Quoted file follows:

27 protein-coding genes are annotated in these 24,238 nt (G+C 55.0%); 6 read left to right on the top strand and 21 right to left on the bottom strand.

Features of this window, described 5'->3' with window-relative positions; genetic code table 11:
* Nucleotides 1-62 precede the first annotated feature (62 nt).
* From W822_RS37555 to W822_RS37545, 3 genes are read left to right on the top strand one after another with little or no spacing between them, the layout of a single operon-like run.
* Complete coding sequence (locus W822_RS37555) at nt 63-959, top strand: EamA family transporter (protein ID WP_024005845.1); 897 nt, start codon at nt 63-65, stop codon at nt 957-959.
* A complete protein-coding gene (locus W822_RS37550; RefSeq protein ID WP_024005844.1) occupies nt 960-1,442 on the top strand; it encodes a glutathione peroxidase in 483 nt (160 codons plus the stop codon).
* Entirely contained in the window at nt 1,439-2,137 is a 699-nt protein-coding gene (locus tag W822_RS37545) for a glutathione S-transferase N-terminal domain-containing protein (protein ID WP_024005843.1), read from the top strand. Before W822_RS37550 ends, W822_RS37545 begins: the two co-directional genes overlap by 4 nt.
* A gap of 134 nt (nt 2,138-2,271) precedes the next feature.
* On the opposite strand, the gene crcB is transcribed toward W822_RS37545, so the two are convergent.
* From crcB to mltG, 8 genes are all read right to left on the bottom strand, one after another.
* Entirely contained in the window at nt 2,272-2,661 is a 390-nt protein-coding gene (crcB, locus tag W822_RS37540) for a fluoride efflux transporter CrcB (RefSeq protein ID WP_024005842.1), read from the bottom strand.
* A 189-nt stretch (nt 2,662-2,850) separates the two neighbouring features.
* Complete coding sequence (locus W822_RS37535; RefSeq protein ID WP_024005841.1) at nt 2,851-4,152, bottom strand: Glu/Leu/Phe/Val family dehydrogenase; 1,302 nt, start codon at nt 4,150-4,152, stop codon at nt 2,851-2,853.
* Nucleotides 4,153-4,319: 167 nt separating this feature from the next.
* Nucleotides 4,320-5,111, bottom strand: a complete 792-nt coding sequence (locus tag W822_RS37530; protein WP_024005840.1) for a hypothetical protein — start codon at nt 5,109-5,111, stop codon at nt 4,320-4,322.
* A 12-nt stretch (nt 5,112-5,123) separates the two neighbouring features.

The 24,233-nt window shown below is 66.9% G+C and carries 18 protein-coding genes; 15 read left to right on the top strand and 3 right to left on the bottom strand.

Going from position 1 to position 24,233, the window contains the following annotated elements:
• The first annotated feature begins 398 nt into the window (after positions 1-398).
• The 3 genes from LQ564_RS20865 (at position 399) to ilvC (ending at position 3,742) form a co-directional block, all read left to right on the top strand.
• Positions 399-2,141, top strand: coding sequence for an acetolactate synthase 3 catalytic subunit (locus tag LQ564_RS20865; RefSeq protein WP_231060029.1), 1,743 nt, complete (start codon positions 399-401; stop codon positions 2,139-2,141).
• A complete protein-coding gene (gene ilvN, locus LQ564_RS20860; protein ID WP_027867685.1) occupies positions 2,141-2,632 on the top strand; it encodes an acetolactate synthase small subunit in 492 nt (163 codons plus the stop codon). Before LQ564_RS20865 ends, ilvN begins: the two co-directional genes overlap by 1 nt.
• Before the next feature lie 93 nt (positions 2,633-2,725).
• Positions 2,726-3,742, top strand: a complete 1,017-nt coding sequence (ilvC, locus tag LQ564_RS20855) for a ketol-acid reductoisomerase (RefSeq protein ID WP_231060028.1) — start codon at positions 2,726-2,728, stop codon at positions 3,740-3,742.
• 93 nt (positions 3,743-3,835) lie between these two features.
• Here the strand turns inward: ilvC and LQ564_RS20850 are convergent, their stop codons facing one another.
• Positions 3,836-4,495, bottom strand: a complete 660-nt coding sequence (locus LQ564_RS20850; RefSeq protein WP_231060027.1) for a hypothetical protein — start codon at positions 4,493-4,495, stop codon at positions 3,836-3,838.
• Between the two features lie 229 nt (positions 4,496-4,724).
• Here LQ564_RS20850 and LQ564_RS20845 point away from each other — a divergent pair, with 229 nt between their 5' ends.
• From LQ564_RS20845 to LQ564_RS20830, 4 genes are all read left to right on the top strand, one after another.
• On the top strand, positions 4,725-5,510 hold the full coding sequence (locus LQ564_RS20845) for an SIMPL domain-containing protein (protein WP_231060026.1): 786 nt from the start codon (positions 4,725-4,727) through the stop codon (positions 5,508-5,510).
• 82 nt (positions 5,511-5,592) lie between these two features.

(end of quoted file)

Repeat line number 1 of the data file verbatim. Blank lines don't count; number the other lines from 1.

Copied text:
27 protein-coding genes are annotated in these 24,238 nt (G+C 55.0%); 6 read left to right on the top strand and 21 right to left on the bottom strand.